Five benefits of a workplace retirement plan
Retirement plans can go by many names—savings plans, retirement plans, workplace retirement plans, or 401(k), 403(b) or 457 plans—but they all help prepare you for a confident retirement.
Save more by participating in your employer-sponsored retirement plan
Most plans allow you to contribute money with automatic payroll deductions. They also offer multiple investment options. To make participating in the plan even more attractive, many employers match part of what you save. Take a look at the benefits of participation:
1. Convenient automatic deductions
You decide how much to put in the retirement plan, and your employer takes it directly from your paycheck.
2. Consistent savings
You’re more likely to save on a steady basis when you don’t have to think about it or take action with each paycheck. You may want to increase your contributions when you get a pay increase or extra cash.
3. Reduced taxes
Your employer may take your retirement savings from your pay before deducting taxes. This reduces your taxable income and the amount of taxes you pay at the time of your contribution.
Note: Some employers also allow after-tax contributions to their retirement plans.
4. Tax-deferred growth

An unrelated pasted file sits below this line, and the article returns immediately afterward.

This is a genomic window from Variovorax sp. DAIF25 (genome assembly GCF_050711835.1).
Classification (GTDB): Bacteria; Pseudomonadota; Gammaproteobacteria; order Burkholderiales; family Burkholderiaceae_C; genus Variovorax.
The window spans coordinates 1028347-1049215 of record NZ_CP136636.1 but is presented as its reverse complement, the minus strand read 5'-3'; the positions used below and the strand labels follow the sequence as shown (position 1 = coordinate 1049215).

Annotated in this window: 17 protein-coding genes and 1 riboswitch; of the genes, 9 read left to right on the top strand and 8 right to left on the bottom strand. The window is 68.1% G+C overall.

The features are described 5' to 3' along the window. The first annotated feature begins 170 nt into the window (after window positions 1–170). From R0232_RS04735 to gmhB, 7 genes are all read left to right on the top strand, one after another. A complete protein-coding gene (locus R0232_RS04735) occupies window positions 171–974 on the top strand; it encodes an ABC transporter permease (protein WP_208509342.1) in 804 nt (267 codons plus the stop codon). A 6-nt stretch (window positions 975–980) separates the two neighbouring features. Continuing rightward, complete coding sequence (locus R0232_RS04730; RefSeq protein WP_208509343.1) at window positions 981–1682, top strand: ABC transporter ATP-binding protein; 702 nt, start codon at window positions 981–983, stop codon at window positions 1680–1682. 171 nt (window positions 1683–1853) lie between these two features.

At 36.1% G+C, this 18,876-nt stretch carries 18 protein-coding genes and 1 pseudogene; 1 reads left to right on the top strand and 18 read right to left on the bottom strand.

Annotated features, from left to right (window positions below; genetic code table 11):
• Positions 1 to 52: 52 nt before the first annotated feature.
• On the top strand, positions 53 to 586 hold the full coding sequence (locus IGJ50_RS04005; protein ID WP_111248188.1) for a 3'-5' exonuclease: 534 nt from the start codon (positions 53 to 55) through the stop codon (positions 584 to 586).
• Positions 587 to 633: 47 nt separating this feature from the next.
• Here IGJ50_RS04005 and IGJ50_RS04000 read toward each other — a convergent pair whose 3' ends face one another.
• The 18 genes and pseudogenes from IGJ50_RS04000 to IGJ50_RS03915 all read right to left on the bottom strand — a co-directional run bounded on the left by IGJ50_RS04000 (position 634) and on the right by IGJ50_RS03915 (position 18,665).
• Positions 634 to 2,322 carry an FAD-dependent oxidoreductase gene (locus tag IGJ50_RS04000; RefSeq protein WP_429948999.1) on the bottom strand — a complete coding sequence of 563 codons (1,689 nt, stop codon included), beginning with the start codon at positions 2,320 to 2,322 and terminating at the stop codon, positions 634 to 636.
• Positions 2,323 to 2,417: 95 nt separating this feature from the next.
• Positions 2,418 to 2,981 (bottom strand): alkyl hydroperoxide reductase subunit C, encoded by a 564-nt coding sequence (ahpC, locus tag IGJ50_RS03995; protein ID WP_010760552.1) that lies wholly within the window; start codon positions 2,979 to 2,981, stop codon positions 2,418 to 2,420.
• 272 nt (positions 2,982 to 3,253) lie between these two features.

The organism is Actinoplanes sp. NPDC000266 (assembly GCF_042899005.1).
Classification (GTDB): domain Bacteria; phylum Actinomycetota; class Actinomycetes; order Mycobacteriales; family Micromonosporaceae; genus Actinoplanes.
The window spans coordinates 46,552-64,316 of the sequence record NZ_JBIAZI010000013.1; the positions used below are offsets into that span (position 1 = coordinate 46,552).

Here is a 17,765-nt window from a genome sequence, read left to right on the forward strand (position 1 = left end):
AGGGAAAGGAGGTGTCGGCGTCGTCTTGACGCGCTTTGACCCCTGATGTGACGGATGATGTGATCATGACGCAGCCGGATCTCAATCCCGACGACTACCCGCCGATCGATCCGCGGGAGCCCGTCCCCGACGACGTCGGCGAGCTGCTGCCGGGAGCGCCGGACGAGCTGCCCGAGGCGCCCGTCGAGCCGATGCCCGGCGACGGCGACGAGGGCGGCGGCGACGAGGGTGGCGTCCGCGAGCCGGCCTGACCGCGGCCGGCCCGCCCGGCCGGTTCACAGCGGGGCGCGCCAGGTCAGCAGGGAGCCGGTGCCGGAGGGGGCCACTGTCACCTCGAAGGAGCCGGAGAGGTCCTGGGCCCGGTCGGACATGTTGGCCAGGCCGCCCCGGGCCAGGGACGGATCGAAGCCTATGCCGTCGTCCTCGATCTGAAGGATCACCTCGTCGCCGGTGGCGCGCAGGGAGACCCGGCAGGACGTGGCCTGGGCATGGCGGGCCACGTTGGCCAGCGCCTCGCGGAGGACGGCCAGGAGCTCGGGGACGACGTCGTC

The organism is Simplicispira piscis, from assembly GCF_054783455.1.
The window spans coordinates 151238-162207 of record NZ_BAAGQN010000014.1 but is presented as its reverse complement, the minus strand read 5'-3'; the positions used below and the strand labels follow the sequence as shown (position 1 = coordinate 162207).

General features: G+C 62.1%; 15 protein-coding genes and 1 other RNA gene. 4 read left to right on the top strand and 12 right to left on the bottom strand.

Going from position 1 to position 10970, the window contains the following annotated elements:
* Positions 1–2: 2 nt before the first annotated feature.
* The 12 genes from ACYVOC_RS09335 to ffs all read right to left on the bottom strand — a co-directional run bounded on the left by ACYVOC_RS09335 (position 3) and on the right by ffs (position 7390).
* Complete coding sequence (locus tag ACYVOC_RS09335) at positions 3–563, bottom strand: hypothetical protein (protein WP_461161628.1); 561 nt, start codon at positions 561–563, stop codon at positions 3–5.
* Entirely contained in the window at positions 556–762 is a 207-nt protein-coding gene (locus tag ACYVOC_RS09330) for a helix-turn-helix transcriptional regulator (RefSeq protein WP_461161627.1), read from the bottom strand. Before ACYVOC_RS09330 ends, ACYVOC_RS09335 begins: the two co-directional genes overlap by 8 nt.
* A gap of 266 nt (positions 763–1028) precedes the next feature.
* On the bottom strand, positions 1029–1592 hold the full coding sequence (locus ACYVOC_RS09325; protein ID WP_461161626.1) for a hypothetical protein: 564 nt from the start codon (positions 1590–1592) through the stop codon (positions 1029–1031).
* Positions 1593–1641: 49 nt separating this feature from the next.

Your savings, plus any match or earnings on your investments, will grow tax-deferred. You won’t pay taxes on them until you withdraw money from the plan. If you wait until retirement to take the money out, your tax rate may be lower.
Note: Some plans also offer after-tax Roth contributions. Because these contributions are made with after-tax dollars, qualified withdrawals aren’t taxed when you take money out in retirement.1 Learn more about pretax and after-tax contributions.
5. Employer match
Your employer may match some or all of what you save. For example, your employer might add 25 cents for every dollar you put in the plan, up to a certain limit. The match is like free money, adding to your savings total.
Save now, not later
It’s easy to put off saving for your future. But saving today can make a big difference in the long-run.
Use this easy debt calculator to find out.
1Withdrawals before age 59 ½ may be subject to a 10% federal tax penalty.